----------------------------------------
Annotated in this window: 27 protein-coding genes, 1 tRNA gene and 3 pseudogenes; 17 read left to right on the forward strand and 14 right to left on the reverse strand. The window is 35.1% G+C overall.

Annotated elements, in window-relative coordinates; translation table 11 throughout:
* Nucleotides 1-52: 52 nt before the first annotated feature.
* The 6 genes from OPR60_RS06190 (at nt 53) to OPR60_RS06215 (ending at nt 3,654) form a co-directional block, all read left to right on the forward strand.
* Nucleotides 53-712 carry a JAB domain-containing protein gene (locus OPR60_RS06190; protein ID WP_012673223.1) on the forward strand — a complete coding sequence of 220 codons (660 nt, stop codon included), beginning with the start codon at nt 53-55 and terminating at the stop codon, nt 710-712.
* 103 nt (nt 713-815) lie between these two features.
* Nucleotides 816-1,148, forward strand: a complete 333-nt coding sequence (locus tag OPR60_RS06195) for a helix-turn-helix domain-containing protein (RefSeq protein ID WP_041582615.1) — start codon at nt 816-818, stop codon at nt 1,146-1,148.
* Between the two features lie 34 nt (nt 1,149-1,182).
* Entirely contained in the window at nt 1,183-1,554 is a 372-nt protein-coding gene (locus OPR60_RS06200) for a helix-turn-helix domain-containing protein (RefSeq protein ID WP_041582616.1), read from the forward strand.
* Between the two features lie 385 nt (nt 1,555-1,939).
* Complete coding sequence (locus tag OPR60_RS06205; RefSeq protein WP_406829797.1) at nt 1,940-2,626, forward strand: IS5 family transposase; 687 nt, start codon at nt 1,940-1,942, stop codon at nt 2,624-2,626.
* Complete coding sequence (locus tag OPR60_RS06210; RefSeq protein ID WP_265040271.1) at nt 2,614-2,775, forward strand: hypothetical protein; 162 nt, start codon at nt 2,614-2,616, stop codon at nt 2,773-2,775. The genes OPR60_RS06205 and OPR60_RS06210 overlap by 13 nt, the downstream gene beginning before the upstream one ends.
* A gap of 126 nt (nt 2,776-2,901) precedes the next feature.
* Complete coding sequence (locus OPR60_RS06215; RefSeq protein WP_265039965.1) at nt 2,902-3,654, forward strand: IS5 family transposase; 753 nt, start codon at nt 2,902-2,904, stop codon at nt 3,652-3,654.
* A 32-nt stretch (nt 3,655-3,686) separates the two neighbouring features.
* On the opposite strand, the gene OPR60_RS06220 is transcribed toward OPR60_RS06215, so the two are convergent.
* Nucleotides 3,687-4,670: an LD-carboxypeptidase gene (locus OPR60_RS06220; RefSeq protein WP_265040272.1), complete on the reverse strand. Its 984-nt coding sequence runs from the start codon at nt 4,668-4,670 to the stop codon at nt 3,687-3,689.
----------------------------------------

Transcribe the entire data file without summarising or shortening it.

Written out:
Annotated in this window: 27 protein-coding genes, 1 tRNA gene and 3 pseudogenes; 17 read left to right on the forward strand and 14 right to left on the reverse strand. The window is 35.1% G+C overall.

Annotated elements, in window-relative coordinates; translation table 11 throughout:
* Nucleotides 1-52: 52 nt before the first annotated feature.
* The 6 genes from OPR60_RS06190 (at nt 53) to OPR60_RS06215 (ending at nt 3,654) form a co-directional block, all read left to right on the forward strand.
* Nucleotides 53-712 carry a JAB domain-containing protein gene (locus OPR60_RS06190; protein ID WP_012673223.1) on the forward strand — a complete coding sequence of 220 codons (660 nt, stop codon included), beginning with the start codon at nt 53-55 and terminating at the stop codon, nt 710-712.
* 103 nt (nt 713-815) lie between these two features.
* Nucleotides 816-1,148, forward strand: a complete 333-nt coding sequence (locus tag OPR60_RS06195) for a helix-turn-helix domain-containing protein (RefSeq protein ID WP_041582615.1) — start codon at nt 816-818, stop codon at nt 1,146-1,148.
* Between the two features lie 34 nt (nt 1,149-1,182).
* Entirely contained in the window at nt 1,183-1,554 is a 372-nt protein-coding gene (locus OPR60_RS06200) for a helix-turn-helix domain-containing protein (RefSeq protein ID WP_041582616.1), read from the forward strand.
* Between the two features lie 385 nt (nt 1,555-1,939).
* Complete coding sequence (locus tag OPR60_RS06205; RefSeq protein WP_406829797.1) at nt 1,940-2,626, forward strand: IS5 family transposase; 687 nt, start codon at nt 1,940-1,942, stop codon at nt 2,624-2,626.
* Complete coding sequence (locus tag OPR60_RS06210; RefSeq protein ID WP_265040271.1) at nt 2,614-2,775, forward strand: hypothetical protein; 162 nt, start codon at nt 2,614-2,616, stop codon at nt 2,773-2,775. The genes OPR60_RS06205 and OPR60_RS06210 overlap by 13 nt, the downstream gene beginning before the upstream one ends.
* A gap of 126 nt (nt 2,776-2,901) precedes the next feature.
* Complete coding sequence (locus OPR60_RS06215; RefSeq protein WP_265039965.1) at nt 2,902-3,654, forward strand: IS5 family transposase; 753 nt, start codon at nt 2,902-2,904, stop codon at nt 3,652-3,654.
* A 32-nt stretch (nt 3,655-3,686) separates the two neighbouring features.
* On the opposite strand, the gene OPR60_RS06220 is transcribed toward OPR60_RS06215, so the two are convergent.
* Nucleotides 3,687-4,670: an LD-carboxypeptidase gene (locus OPR60_RS06220; RefSeq protein WP_265040272.1), complete on the reverse strand. Its 984-nt coding sequence runs from the start codon at nt 4,668-4,670 to the stop codon at nt 3,687-3,689.